so the makers' technicians think in terms of muddy mountaineering, particularly as successes in trials is good publicity ; the ordinary road-farina sports-car user must tolerate the sacrifices involved. Having suggested that the typical modern trial has this unhappy influence on small sports-car design in general, I shall be put in the witness box to answer the charge. I have my defence ready and will endeavour to be brief :—(a) Road I once read a road-test of a very successful small trials car in. which it was admitted that road-holding had been sacrificed to achieve greater success on the slime. And a very successful driver of a cut-about Ford V8 remarked not long ago in my hearing that he seldom drives above fifty on the road lest he hops off the highway. Watch how trials cars roll on slow main road corner. Apparently weight distribution that suits slime is not ideal on the road and might be most uncomfortable at Starkey's,! Big slab-type fuel tanks with twin wheels hung on behind are largely to blame. The early French sports-cars set an example of a bodywork style I prefer, namely a streamline tail. Salmon, Amilcar, Senechal and Vernon-Derby all had these bodies and on one model Salmson even contrived to put a quite spacious seat in the tail. If you use chassis-levei tank, which will still hold about as much fuel, there is more space for luggage than there is in the existing deep well between seats and tank. And if you ever run in those excellent M.C.C. or J.C.C. Brooklands High Speed Trials, or down the long straight of the manufacturers' circuit at Donington, you may bless the extra five or more m.p.h. that such a tail can give, properly designed. Where can you put the spare wheels ? I answer, beside the bonnet. In a race they will be left in the pit, anyway, and how often do you work feverishly on the engine during a trial ? Not that they obscure the engine much, anyway, and if you don't think the position practical on a light car, look at a Frazer-Nash. The weight will then be all far better disposed and road-holding better in consequence (b) General Equitivent ; Those early French sports light cars aim ays set me thinking. With modern rigid attachments, their close-up wings shouldn't fall off, they are light, they keep the car very clean and they look right. I blame mud in quantity for the universal use ot eith& flowing wings integral with naming boards—so heavy—or strips of metal that may comply with one of thousands of motoring laws but whi, h do not keep down mud and water. In the same way, there was a lot to be said for V screens, that you discarded for racing, but when mud is flung everywhere you must have a fold-flat screen. We all know the floating dash, to which the steering column is so often anchored, which is attributable to light build to suit. freak restart and acceleration tests. Slim, cowled radiators would never provide cooling for an engine screaming uphill at 4,000 r.p.m. at a car speed of a few m.p.h. Ground clearance is all important, so the unfortunate sump is restricted in size, in spite of being set out of the airstream behind cowls that are so necessary to deflect the water met in impossible water-splashes from vital engine parts. Exhaust pipes kink about appallingly that they shall be carried clear of boulders, and I suppose sensible external pipes are barred in case they set the driver alight when he hops aboard in performing a comic Special test. Seats over an axe are always uncomfortable, but then a trials car wants .weight over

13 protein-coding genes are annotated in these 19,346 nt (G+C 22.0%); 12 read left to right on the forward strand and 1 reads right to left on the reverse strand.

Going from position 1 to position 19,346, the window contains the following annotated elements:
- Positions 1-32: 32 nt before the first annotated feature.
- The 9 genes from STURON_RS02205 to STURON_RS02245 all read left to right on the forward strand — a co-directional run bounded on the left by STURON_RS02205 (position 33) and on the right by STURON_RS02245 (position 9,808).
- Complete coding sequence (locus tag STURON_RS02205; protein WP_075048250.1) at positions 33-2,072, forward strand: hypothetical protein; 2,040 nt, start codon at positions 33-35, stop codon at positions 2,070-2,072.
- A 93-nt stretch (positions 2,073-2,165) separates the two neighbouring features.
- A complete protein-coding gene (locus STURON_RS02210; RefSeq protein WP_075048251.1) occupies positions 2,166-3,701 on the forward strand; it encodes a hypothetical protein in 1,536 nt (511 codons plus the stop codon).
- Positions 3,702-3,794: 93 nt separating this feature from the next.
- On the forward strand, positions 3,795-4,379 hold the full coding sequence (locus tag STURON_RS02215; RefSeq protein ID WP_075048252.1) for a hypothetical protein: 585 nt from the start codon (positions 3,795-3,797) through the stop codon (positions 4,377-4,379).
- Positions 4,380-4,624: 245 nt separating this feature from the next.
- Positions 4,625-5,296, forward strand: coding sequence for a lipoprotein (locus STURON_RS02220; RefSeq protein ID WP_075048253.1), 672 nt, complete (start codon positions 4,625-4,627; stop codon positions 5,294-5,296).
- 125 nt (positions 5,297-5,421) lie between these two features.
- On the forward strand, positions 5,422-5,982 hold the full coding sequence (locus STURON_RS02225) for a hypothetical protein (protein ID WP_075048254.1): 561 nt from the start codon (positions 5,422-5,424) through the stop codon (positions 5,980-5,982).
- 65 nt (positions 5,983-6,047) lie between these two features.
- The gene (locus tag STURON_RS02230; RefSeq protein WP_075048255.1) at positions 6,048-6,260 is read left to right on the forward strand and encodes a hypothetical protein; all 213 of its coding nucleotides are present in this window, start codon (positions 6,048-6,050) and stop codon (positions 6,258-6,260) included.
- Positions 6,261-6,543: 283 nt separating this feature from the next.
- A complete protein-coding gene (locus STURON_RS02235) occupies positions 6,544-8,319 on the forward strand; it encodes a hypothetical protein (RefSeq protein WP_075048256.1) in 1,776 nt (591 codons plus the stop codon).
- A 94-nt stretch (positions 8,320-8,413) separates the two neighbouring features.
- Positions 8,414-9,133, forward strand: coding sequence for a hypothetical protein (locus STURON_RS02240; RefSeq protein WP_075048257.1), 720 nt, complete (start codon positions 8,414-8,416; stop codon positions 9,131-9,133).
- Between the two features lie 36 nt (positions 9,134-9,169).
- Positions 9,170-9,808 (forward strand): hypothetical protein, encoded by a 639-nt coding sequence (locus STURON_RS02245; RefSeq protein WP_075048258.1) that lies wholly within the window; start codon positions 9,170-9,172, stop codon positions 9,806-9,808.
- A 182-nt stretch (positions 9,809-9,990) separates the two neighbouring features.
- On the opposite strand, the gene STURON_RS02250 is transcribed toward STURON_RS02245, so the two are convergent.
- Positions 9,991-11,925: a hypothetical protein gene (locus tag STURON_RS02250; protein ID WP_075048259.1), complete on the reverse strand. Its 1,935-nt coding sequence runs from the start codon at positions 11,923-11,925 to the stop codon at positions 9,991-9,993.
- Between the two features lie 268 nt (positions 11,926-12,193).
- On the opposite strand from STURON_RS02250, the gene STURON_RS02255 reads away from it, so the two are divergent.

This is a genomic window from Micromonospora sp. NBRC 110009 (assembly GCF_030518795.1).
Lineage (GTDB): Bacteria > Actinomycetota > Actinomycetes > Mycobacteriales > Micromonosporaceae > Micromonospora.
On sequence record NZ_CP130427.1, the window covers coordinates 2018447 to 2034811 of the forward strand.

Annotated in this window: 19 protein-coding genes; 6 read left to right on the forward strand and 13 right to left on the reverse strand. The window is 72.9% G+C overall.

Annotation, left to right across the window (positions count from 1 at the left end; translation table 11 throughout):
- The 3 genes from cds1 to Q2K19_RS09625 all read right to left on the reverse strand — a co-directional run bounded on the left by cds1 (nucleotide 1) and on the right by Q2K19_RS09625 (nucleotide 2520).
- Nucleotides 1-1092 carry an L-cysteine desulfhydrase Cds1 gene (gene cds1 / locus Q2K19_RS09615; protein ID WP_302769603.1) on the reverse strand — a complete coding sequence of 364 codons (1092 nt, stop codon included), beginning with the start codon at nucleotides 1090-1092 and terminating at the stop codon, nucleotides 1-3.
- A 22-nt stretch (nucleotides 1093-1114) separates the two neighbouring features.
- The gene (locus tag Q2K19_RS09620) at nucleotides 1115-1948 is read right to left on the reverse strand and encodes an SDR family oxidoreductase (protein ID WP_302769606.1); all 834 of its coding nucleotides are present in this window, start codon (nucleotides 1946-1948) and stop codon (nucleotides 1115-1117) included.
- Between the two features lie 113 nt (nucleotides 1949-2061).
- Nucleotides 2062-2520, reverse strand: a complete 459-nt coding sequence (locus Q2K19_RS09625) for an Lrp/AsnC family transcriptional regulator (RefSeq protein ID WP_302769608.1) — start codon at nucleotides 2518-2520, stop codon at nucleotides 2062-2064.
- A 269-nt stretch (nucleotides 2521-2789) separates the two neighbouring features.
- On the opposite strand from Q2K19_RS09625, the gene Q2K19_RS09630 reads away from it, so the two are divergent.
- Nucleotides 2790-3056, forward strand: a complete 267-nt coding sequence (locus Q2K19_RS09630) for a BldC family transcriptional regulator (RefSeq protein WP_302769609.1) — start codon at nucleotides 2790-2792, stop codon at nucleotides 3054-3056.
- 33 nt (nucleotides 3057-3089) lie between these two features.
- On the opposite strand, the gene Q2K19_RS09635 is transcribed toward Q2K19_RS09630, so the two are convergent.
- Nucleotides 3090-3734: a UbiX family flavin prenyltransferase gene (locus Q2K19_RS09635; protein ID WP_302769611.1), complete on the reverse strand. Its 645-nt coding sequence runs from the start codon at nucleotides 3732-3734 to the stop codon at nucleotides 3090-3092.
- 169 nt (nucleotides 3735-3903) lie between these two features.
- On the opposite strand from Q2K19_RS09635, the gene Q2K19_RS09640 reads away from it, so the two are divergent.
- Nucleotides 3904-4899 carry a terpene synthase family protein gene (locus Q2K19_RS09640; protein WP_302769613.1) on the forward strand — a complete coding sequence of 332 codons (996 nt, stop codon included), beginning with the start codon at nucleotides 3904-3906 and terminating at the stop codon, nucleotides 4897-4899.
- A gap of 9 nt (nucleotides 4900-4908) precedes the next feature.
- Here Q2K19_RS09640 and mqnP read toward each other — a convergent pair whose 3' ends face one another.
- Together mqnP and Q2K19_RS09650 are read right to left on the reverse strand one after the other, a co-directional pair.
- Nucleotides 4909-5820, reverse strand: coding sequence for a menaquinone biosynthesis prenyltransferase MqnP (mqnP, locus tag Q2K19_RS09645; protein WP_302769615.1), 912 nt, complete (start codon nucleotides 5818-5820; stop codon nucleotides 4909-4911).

its back axle . One good point, as a' concession: the constant interchange of " ordinaries " . and " knobblies." has made for sensible jacks and easy-tolocate jack pads. (c) Low Gear Ratio ; Essential for the majority of small engined trials cars. Bottom has to be very low indeed to plough through thick slime and to get away in restarts up stiff gradients. Second is often wanted quickly in driving tests, so must be low too, which is too low. It is asking too much of the best synchro-mesh to have a very big gap between second and third, so the upper ratios are low as well—which is not conducive to economical, effortless fast road motoring. The light sports-car of to-day has an average bottom ratio of about 17.6 to 1. I leave it to you to find the average ratio for similar class cars of fifteen years ago, before the world went mad—sorry„ before we seriously went